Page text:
“An Unconscionable Thing for the One to Do Towards the Other:” The Doctrine of Fraudulent Concealment
Keywords: Unconscionability, Class Action, Fraudulent Concealment, Limitation Period, Discoverability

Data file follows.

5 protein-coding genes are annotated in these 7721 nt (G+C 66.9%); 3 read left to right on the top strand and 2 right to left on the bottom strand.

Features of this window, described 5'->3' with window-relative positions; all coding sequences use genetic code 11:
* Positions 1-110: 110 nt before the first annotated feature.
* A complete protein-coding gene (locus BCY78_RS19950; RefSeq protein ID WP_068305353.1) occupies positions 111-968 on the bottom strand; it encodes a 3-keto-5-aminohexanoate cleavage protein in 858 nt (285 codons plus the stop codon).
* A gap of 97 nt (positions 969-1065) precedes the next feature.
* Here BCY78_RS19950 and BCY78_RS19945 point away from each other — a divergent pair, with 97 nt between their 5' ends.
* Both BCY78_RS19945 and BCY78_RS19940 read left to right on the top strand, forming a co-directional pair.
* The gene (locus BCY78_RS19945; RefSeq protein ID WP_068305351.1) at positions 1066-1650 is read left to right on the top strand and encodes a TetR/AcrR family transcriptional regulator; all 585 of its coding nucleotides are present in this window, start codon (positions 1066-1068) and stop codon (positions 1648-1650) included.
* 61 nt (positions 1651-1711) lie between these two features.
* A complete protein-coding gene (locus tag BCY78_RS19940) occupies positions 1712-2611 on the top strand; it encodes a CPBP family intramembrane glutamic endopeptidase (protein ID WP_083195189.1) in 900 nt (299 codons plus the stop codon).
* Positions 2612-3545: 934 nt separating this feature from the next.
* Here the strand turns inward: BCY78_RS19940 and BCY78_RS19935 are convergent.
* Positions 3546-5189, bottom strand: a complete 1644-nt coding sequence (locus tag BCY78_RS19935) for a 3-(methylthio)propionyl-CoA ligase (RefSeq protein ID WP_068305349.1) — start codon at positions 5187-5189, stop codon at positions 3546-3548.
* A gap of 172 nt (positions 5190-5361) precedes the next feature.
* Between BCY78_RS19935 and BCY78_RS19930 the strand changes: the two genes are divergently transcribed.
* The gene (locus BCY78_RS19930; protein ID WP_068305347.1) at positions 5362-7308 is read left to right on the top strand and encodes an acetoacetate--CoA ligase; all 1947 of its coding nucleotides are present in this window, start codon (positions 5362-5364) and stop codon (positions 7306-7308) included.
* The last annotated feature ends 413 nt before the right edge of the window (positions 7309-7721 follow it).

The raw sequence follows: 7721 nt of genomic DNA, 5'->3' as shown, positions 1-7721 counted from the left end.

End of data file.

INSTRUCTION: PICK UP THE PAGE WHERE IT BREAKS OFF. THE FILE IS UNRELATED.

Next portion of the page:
AbstractWhat tool is available to the courts to address conduct of the defendant which frustrates or impedes the plaintiff from discovering a cause of action? The doctrine of fraudulent concealment has developed at equity to attend to this issue, and has operated largely as a court-made rule in Canada. Curiously, the equitable doctrine does not actually speak to fraud per se in the common law sense, but rather operates to toll or suspend a limitation period where the defendant has acted unconscionably so as to conceal a cause of action from the plaintiff. The paper evaluates the constituent elements of fraudulent concealment as the test has been developed in Ontario, and with reference to other common law provinces and English jurisprudence. It also addresses the question of whether the doctrine is still relevant in light of the modern discoverability rule. Lastly, whether the doctrine has been applied consistently, and whether it may operate coherently in the class proceeding context will be examined.
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